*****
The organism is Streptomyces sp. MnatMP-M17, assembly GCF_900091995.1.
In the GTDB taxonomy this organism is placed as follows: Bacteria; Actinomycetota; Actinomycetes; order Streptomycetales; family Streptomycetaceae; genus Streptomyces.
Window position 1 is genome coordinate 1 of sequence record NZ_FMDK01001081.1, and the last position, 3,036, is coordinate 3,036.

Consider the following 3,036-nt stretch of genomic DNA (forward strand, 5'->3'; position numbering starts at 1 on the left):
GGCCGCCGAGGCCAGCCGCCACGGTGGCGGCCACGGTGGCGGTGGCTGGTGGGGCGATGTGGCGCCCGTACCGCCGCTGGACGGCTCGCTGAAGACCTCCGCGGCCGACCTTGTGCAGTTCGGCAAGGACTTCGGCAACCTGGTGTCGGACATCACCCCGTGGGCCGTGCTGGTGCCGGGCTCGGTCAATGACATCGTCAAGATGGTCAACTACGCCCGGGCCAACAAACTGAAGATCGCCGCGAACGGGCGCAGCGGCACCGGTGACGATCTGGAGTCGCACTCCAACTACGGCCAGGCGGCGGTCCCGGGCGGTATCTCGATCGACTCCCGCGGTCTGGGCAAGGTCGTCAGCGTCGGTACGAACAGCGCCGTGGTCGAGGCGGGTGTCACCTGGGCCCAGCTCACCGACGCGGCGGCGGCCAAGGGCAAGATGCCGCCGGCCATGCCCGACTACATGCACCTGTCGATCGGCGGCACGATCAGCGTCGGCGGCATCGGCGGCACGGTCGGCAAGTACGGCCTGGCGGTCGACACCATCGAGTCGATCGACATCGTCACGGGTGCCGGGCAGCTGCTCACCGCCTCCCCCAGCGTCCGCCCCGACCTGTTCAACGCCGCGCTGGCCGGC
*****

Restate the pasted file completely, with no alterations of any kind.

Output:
The organism is Streptomyces sp. MnatMP-M17, assembly GCF_900091995.1.
In the GTDB taxonomy this organism is placed as follows: Bacteria; Actinomycetota; Actinomycetes; order Streptomycetales; family Streptomycetaceae; genus Streptomyces.
Window position 1 is genome coordinate 1 of sequence record NZ_FMDK01001081.1, and the last position, 3,036, is coordinate 3,036.

Consider the following 3,036-nt stretch of genomic DNA (forward strand, 5'->3'; position numbering starts at 1 on the left):
GGCCGCCGAGGCCAGCCGCCACGGTGGCGGCCACGGTGGCGGTGGCTGGTGGGGCGATGTGGCGCCCGTACCGCCGCTGGACGGCTCGCTGAAGACCTCCGCGGCCGACCTTGTGCAGTTCGGCAAGGACTTCGGCAACCTGGTGTCGGACATCACCCCGTGGGCCGTGCTGGTGCCGGGCTCGGTCAATGACATCGTCAAGATGGTCAACTACGCCCGGGCCAACAAACTGAAGATCGCCGCGAACGGGCGCAGCGGCACCGGTGACGATCTGGAGTCGCACTCCAACTACGGCCAGGCGGCGGTCCCGGGCGGTATCTCGATCGACTCCCGCGGTCTGGGCAAGGTCGTCAGCGTCGGTACGAACAGCGCCGTGGTCGAGGCGGGTGTCACCTGGGCCCAGCTCACCGACGCGGCGGCGGCCAAGGGCAAGATGCCGCCGGCCATGCCCGACTACATGCACCTGTCGATCGGCGGCACGATCAGCGTCGGCGGCATCGGCGGCACGGTCGGCAAGTACGGCCTGGCGGTCGACACCATCGAGTCGATCGACATCGTCACGGGTGCCGGGCAGCTGCTCACCGCCTCCCCCAGCGTCCGCCCCGACCTGTTCAACGCCGCGCTGGCCGGC